65th in a series of posts on Touchstone Theatre
Our Moravian history was a lot more complicated than the tourist guides let on.
Do you know about the Moravian massacre of Native Americans at Gnadenhutten?
Do you know that there were slaves in Bethlehem?
That’s the terrible knowledge that a ticket to Touchstone’s Festival UnBound play bought for us.
Three 18th century female Bethlehem ghosts — a formerly enslaved West African woman, a Native American woman, and one of the original Moravian immigrants from Europe — agree to tell everything, the whole story not just the happy parts, without lying.
This raising of History’s skirt, which Gadfly witnessed in Sisters House and characterized as a spiritual experience like going to Mass in the Catacombs, was the toughest of the Festival’s three dramatic events for him to bear.
Olga Negron found just the right words. “It took me hours to download,” she said, “It was heavy. My partner and I were driving home like quiet. We even went for a walk.”
“After such knowledge, what forgiveness?” the poet says.
Walk it off, my racially comfortable Bethlehemites, if you can.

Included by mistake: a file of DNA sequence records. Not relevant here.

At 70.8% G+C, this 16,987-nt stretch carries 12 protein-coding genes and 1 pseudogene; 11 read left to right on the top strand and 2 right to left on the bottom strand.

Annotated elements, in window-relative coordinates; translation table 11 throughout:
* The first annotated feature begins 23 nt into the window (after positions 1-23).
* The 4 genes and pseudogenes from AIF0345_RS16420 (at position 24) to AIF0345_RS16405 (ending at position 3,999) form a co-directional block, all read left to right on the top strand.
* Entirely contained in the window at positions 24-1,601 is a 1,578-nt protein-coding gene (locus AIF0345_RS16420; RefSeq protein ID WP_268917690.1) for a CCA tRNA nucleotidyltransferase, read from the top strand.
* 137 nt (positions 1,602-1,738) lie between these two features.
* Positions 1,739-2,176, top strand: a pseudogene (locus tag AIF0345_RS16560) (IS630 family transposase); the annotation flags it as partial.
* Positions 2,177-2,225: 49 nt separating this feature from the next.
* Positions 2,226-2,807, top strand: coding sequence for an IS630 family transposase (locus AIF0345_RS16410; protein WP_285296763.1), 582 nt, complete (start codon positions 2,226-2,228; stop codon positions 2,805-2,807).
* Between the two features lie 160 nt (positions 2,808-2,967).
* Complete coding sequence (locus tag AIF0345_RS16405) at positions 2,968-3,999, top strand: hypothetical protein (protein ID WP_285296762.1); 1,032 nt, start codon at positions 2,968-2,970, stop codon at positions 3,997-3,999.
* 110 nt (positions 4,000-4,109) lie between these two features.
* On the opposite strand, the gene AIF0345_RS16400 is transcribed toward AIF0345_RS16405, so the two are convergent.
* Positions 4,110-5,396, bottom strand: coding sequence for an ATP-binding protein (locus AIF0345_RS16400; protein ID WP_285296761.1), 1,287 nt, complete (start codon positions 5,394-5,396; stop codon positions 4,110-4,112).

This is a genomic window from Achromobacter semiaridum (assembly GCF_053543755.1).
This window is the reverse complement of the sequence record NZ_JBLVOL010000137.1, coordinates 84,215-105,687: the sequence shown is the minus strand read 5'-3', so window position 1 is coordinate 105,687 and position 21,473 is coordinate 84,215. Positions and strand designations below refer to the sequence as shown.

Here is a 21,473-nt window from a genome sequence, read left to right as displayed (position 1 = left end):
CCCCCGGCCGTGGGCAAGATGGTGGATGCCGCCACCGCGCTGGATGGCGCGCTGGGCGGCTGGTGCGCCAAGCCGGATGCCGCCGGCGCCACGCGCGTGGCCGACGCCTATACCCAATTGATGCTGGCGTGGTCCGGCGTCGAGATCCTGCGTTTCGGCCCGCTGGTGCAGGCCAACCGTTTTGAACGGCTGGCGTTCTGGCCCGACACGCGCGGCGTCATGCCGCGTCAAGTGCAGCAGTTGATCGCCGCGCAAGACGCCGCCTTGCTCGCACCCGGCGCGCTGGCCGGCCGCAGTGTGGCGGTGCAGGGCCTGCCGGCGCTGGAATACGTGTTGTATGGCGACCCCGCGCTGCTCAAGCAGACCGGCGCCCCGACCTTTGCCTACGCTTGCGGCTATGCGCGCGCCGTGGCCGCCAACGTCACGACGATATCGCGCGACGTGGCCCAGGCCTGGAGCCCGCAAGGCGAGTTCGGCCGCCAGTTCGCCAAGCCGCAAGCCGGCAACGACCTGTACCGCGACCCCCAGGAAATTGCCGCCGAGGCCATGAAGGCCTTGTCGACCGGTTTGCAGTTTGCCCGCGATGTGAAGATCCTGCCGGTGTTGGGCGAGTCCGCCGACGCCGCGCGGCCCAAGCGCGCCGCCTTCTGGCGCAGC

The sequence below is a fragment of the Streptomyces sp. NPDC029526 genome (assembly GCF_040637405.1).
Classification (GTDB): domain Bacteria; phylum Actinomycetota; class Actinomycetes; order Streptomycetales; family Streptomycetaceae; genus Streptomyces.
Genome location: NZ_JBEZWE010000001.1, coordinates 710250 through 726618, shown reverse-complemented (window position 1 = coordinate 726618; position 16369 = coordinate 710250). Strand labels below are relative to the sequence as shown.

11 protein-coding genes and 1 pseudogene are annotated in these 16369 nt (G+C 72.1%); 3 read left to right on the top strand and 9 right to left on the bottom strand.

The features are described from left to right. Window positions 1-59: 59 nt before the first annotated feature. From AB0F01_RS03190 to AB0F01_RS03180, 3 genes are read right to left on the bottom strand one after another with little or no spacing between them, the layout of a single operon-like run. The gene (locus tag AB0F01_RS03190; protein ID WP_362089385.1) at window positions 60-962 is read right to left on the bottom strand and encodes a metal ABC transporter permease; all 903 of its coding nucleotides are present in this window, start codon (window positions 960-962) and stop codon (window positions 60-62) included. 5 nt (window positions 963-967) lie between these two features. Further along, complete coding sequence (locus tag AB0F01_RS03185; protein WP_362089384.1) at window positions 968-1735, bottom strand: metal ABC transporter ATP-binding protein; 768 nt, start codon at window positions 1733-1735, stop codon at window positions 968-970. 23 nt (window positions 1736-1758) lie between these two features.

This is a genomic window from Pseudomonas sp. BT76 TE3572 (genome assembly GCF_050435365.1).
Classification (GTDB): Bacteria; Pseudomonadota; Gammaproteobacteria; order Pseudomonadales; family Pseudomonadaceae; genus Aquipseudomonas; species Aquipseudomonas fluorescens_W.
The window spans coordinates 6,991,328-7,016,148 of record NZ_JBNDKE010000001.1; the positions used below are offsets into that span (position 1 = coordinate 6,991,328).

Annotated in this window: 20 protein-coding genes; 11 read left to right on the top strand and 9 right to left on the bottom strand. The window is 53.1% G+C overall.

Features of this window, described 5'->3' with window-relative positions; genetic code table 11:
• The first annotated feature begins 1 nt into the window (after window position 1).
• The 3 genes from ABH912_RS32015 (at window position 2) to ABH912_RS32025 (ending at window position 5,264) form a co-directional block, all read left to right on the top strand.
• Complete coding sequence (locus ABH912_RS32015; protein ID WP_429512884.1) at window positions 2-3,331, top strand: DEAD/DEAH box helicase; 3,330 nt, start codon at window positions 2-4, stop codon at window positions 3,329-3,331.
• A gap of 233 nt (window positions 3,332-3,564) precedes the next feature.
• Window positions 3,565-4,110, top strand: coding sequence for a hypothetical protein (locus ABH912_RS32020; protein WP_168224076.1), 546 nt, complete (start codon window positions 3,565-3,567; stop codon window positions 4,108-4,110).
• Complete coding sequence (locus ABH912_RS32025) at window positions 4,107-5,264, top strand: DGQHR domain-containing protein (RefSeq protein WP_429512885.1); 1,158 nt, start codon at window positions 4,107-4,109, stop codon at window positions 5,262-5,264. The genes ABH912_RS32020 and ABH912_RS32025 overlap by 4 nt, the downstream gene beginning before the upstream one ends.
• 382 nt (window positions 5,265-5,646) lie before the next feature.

Given the disturbing nature of the core dramatic tension in the play, it was not surprising that the post-performance panel discussion was, for Gadfly, the most challenging.
Moderator Jennie Gilrain prepped panelists (Olga Negron, Javier Torres, Alicia Miller Karner, Winston Alozi, Berto, Stephanie Powell Watts, and the three actors) to pick and choose among three questions:
What kind(?) of equality and community do we want in the City of Bethlehem today?
What’s holding us back? What’s preventing us from cultivating more equality and community?
What can we learn from the experience of the City’s 18th century Founders explored in the play?
Following past practice, Gadfly offers you here the entire discussion, suggesting that you listen your way through first. And then we’ll come back and focus on and think about specific sections.
Closed but never forgotten